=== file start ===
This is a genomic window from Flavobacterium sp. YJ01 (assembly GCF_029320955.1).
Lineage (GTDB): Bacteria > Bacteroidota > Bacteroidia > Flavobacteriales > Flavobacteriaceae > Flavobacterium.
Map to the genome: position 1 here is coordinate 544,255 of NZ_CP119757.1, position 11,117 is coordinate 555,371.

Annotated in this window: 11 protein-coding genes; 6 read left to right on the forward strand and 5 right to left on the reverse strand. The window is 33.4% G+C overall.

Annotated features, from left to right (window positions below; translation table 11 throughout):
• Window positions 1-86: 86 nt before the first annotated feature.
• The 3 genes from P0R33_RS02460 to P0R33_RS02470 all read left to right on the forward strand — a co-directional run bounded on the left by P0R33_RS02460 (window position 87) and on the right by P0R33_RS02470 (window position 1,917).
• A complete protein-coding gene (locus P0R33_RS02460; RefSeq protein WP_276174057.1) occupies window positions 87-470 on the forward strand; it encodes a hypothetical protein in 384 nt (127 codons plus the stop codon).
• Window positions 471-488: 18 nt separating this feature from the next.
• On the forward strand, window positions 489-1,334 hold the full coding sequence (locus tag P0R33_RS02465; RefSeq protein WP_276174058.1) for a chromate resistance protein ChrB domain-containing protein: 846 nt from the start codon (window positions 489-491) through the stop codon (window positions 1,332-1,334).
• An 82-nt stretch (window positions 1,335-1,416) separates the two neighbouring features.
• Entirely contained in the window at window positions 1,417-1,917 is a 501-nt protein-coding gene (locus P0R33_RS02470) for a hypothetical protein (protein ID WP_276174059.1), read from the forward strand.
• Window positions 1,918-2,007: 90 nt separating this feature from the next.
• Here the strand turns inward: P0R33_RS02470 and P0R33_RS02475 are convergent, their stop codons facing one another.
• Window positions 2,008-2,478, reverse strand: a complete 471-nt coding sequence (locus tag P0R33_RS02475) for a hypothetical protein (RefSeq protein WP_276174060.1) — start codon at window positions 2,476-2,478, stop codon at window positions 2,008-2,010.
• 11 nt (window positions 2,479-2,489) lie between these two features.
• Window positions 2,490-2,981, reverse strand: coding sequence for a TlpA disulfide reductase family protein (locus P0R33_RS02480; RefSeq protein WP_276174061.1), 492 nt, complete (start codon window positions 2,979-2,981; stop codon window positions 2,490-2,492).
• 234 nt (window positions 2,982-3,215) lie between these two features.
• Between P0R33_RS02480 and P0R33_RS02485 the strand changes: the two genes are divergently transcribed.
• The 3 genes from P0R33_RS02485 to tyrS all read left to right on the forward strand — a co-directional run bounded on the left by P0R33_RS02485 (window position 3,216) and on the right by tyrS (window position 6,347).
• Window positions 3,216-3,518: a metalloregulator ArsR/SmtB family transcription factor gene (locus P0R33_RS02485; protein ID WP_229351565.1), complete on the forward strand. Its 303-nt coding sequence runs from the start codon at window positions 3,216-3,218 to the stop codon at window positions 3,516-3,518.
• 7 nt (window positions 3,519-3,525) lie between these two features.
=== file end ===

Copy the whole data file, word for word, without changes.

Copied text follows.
This is a genomic window from Flavobacterium sp. YJ01 (assembly GCF_029320955.1).
Lineage (GTDB): Bacteria > Bacteroidota > Bacteroidia > Flavobacteriales > Flavobacteriaceae > Flavobacterium.
Map to the genome: position 1 here is coordinate 544,255 of NZ_CP119757.1, position 11,117 is coordinate 555,371.

Annotated in this window: 11 protein-coding genes; 6 read left to right on the forward strand and 5 right to left on the reverse strand. The window is 33.4% G+C overall.

Annotated features, from left to right (window positions below; translation table 11 throughout):
• Window positions 1-86: 86 nt before the first annotated feature.
• The 3 genes from P0R33_RS02460 to P0R33_RS02470 all read left to right on the forward strand — a co-directional run bounded on the left by P0R33_RS02460 (window position 87) and on the right by P0R33_RS02470 (window position 1,917).
• A complete protein-coding gene (locus P0R33_RS02460; RefSeq protein WP_276174057.1) occupies window positions 87-470 on the forward strand; it encodes a hypothetical protein in 384 nt (127 codons plus the stop codon).
• Window positions 471-488: 18 nt separating this feature from the next.
• On the forward strand, window positions 489-1,334 hold the full coding sequence (locus tag P0R33_RS02465; RefSeq protein WP_276174058.1) for a chromate resistance protein ChrB domain-containing protein: 846 nt from the start codon (window positions 489-491) through the stop codon (window positions 1,332-1,334).
• An 82-nt stretch (window positions 1,335-1,416) separates the two neighbouring features.
• Entirely contained in the window at window positions 1,417-1,917 is a 501-nt protein-coding gene (locus P0R33_RS02470) for a hypothetical protein (protein ID WP_276174059.1), read from the forward strand.
• Window positions 1,918-2,007: 90 nt separating this feature from the next.
• Here the strand turns inward: P0R33_RS02470 and P0R33_RS02475 are convergent, their stop codons facing one another.
• Window positions 2,008-2,478, reverse strand: a complete 471-nt coding sequence (locus tag P0R33_RS02475) for a hypothetical protein (RefSeq protein WP_276174060.1) — start codon at window positions 2,476-2,478, stop codon at window positions 2,008-2,010.
• 11 nt (window positions 2,479-2,489) lie between these two features.
• Window positions 2,490-2,981, reverse strand: coding sequence for a TlpA disulfide reductase family protein (locus P0R33_RS02480; RefSeq protein WP_276174061.1), 492 nt, complete (start codon window positions 2,979-2,981; stop codon window positions 2,490-2,492).
• 234 nt (window positions 2,982-3,215) lie between these two features.
• Between P0R33_RS02480 and P0R33_RS02485 the strand changes: the two genes are divergently transcribed.
• The 3 genes from P0R33_RS02485 to tyrS all read left to right on the forward strand — a co-directional run bounded on the left by P0R33_RS02485 (window position 3,216) and on the right by tyrS (window position 6,347).
• Window positions 3,216-3,518: a metalloregulator ArsR/SmtB family transcription factor gene (locus P0R33_RS02485; protein ID WP_229351565.1), complete on the forward strand. Its 303-nt coding sequence runs from the start codon at window positions 3,216-3,218 to the stop codon at window positions 3,516-3,518.
• 7 nt (window positions 3,519-3,525) lie between these two features.